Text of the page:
If you know the story about little Gracie Watson then you know that John Walz beautifully sculpted the life-sized and extremely lifelike monument that marks her grave from a photograph Gracie’s father gave to John. This statue from 1890 is probably his best known work, but he has over 70 sculptures in Bonaventure Cemetery alone. Other sculpted pieces can be found in other local cemeteries and Savannah itself.
John was born in Wurttemberg, Germany on August 31, 1844. When he was thirteen, his parents died and he moved to Philadelphia to live with his sister. Once he decided to learn how to sculpt, he went to Paris and Vienna to study the art.
Four sculptures were commissioned to be featured in the Telfair Museum of Art, and after helping complete them, John Walz accompanied them to Savannah and remained once he arrived in 1890. After a successful career he built for himself from his studio, Walz married a widow, Sarah Bell Gilmore, when he was 63 in 1907.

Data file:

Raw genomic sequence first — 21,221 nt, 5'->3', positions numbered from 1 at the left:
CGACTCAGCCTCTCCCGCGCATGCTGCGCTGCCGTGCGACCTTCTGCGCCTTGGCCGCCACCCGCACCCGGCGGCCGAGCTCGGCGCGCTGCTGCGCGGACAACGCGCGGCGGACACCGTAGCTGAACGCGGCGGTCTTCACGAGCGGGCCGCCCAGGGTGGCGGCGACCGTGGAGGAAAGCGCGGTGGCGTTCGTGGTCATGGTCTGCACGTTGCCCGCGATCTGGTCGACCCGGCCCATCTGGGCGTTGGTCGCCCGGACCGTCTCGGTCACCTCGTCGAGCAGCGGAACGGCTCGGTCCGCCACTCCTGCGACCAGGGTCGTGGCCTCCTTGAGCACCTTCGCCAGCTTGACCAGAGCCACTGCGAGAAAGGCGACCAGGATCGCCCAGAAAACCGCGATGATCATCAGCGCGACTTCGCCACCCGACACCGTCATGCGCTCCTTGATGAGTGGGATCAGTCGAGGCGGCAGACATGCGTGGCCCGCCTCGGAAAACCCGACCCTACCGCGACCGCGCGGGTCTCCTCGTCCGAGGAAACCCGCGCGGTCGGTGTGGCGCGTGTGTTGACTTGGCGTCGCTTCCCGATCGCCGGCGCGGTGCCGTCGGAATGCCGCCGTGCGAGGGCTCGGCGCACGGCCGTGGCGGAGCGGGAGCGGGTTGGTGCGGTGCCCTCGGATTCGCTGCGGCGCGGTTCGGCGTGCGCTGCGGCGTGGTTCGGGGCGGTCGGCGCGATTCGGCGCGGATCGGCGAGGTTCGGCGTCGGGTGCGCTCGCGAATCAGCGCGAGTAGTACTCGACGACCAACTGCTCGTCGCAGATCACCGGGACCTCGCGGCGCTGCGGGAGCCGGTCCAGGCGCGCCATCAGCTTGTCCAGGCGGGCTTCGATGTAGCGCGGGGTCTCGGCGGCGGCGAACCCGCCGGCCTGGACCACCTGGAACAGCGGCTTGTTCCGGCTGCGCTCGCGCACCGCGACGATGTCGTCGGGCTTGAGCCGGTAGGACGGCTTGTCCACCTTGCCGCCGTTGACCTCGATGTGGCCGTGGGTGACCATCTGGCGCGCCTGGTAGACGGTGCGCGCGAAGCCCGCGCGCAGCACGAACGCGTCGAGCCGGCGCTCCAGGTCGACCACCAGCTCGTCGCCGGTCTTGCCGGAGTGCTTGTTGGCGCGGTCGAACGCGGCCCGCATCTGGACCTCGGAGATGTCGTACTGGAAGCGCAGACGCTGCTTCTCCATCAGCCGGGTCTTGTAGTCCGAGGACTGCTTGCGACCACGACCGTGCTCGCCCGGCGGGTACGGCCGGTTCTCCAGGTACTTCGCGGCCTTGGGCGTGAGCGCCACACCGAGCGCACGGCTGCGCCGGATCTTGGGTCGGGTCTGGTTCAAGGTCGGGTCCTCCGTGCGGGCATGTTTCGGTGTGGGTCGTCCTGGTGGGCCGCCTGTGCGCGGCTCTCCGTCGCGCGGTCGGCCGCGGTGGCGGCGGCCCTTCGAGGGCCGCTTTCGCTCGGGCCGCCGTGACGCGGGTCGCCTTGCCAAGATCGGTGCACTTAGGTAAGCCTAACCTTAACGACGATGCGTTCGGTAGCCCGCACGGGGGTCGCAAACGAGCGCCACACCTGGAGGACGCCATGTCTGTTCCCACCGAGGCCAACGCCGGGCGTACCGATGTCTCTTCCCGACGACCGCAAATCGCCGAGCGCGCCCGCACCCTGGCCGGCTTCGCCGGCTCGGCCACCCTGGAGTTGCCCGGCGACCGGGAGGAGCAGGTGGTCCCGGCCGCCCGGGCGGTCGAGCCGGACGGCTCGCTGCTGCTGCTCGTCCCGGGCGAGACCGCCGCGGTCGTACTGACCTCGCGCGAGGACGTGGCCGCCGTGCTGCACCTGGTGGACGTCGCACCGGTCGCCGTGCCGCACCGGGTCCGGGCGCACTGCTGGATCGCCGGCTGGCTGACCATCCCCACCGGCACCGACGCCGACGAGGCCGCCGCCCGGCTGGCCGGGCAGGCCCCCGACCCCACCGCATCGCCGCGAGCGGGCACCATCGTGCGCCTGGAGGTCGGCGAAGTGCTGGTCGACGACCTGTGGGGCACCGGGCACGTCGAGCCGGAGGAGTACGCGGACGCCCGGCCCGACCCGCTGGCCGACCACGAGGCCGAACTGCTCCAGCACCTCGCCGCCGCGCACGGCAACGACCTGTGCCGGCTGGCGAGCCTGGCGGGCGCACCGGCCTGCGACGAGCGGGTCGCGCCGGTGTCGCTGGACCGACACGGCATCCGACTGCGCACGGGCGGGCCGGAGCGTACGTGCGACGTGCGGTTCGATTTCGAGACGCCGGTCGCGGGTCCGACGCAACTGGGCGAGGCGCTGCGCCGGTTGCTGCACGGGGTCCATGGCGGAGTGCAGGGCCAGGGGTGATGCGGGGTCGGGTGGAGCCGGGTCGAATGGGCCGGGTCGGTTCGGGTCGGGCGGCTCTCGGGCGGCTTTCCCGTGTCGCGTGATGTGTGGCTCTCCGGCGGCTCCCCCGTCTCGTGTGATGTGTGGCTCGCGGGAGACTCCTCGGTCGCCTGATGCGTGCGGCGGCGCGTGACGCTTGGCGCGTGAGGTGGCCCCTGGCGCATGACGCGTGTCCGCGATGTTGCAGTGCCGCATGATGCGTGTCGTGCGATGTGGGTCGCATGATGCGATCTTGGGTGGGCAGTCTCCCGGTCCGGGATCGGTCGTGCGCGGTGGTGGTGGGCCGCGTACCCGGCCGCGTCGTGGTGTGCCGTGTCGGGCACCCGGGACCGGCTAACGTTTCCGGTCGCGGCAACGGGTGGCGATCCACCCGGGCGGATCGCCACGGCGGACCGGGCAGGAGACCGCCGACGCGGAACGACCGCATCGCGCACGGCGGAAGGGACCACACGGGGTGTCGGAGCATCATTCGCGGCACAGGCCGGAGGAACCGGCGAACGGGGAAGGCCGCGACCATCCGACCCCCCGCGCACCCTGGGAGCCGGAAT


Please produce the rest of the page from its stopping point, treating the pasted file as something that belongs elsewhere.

When he passed away in November, 1922, he was buried two days later in the plot originally purchased by his wife’s first husband in Bonaventure Cemetery. Sarah died in 1931 and was buried between her two husbands.
Somehow, John Walz didn’t end up with a marker on his grave for 93 years. Finally, on April 30, 2015, a marker to match his wife and her previous husband was agreed upon with a little homage to Walz’s work. His marker appears to be incomplete with the right quarter not smoothed out and the tools he so often used over the years are incorporated into the design.
While his marker may have taken nearly a century to be placed, the cemetery did make a John Walz Memorial Garden in 2001. The studio on Liberty Street where he created his art has become a vacation rental as well. The beauty John Walz left for the world may be enjoyed in numerous ways throughout Savannah.